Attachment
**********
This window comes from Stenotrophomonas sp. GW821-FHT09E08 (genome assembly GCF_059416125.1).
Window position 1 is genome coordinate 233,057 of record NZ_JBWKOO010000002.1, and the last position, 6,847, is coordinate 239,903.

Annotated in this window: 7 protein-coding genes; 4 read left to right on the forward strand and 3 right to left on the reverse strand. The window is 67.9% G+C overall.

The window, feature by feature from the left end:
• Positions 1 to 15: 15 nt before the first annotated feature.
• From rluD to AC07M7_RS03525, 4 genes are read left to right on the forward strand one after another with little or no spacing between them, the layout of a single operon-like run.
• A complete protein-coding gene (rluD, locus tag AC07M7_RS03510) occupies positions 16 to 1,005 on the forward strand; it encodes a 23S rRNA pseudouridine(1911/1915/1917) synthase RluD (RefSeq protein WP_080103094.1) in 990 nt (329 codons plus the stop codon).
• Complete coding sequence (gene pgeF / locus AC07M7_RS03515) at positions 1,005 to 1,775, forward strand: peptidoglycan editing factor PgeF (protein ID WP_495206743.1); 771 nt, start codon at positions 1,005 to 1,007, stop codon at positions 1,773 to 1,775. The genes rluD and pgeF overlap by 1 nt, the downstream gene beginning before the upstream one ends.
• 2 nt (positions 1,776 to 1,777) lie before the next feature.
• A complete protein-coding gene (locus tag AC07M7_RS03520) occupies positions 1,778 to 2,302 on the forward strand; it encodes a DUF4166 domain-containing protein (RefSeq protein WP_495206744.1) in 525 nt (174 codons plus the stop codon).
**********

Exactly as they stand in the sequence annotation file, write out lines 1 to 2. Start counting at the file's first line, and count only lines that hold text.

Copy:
This window comes from Stenotrophomonas sp. GW821-FHT09E08 (genome assembly GCF_059416125.1).
Window position 1 is genome coordinate 233,057 of record NZ_JBWKOO010000002.1, and the last position, 6,847, is coordinate 239,903.